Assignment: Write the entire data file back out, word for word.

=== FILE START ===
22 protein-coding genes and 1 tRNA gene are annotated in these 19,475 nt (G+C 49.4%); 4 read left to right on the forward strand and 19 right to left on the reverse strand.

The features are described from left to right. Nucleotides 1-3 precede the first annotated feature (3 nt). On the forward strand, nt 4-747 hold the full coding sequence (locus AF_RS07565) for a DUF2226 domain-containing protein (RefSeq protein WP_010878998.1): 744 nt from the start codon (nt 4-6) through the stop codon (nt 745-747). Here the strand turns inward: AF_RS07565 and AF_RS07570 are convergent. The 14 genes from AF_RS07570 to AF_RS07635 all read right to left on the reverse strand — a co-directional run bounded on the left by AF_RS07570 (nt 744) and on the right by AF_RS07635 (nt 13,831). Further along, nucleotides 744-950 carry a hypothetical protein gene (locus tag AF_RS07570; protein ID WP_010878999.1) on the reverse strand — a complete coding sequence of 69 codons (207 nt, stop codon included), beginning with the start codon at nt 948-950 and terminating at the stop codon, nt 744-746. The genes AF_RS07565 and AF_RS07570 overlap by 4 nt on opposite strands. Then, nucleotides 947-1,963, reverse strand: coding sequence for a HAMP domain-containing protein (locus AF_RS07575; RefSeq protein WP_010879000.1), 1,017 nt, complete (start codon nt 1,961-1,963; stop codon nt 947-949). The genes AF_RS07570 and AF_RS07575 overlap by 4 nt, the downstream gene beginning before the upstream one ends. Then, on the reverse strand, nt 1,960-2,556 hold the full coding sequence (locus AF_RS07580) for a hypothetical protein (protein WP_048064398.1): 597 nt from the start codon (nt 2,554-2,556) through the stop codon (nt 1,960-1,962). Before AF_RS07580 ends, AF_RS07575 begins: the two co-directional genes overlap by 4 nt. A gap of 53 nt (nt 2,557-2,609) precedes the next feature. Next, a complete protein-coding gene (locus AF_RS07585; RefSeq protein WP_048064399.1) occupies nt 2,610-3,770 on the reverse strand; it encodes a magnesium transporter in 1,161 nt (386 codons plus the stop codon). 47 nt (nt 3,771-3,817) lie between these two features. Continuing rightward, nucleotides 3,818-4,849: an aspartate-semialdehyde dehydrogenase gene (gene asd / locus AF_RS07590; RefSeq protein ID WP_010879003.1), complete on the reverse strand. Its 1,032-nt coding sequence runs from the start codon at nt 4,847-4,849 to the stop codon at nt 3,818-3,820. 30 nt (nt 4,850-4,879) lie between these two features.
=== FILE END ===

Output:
22 protein-coding genes and 1 tRNA gene are annotated in these 19,475 nt (G+C 49.4%); 4 read left to right on the forward strand and 19 right to left on the reverse strand.

The features are described from left to right. Nucleotides 1-3 precede the first annotated feature (3 nt). On the forward strand, nt 4-747 hold the full coding sequence (locus AF_RS07565) for a DUF2226 domain-containing protein (RefSeq protein WP_010878998.1): 744 nt from the start codon (nt 4-6) through the stop codon (nt 745-747). Here the strand turns inward: AF_RS07565 and AF_RS07570 are convergent. The 14 genes from AF_RS07570 to AF_RS07635 all read right to left on the reverse strand — a co-directional run bounded on the left by AF_RS07570 (nt 744) and on the right by AF_RS07635 (nt 13,831). Further along, nucleotides 744-950 carry a hypothetical protein gene (locus tag AF_RS07570; protein ID WP_010878999.1) on the reverse strand — a complete coding sequence of 69 codons (207 nt, stop codon included), beginning with the start codon at nt 948-950 and terminating at the stop codon, nt 744-746. The genes AF_RS07565 and AF_RS07570 overlap by 4 nt on opposite strands. Then, nucleotides 947-1,963, reverse strand: coding sequence for a HAMP domain-containing protein (locus AF_RS07575; RefSeq protein WP_010879000.1), 1,017 nt, complete (start codon nt 1,961-1,963; stop codon nt 947-949). The genes AF_RS07570 and AF_RS07575 overlap by 4 nt, the downstream gene beginning before the upstream one ends. Then, on the reverse strand, nt 1,960-2,556 hold the full coding sequence (locus AF_RS07580) for a hypothetical protein (protein WP_048064398.1): 597 nt from the start codon (nt 2,554-2,556) through the stop codon (nt 1,960-1,962). Before AF_RS07580 ends, AF_RS07575 begins: the two co-directional genes overlap by 4 nt. A gap of 53 nt (nt 2,557-2,609) precedes the next feature. Next, a complete protein-coding gene (locus AF_RS07585; RefSeq protein WP_048064399.1) occupies nt 2,610-3,770 on the reverse strand; it encodes a magnesium transporter in 1,161 nt (386 codons plus the stop codon). 47 nt (nt 3,771-3,817) lie between these two features. Continuing rightward, nucleotides 3,818-4,849: an aspartate-semialdehyde dehydrogenase gene (gene asd / locus AF_RS07590; RefSeq protein ID WP_010879003.1), complete on the reverse strand. Its 1,032-nt coding sequence runs from the start codon at nt 4,847-4,849 to the stop codon at nt 3,818-3,820. 30 nt (nt 4,850-4,879) lie between these two features.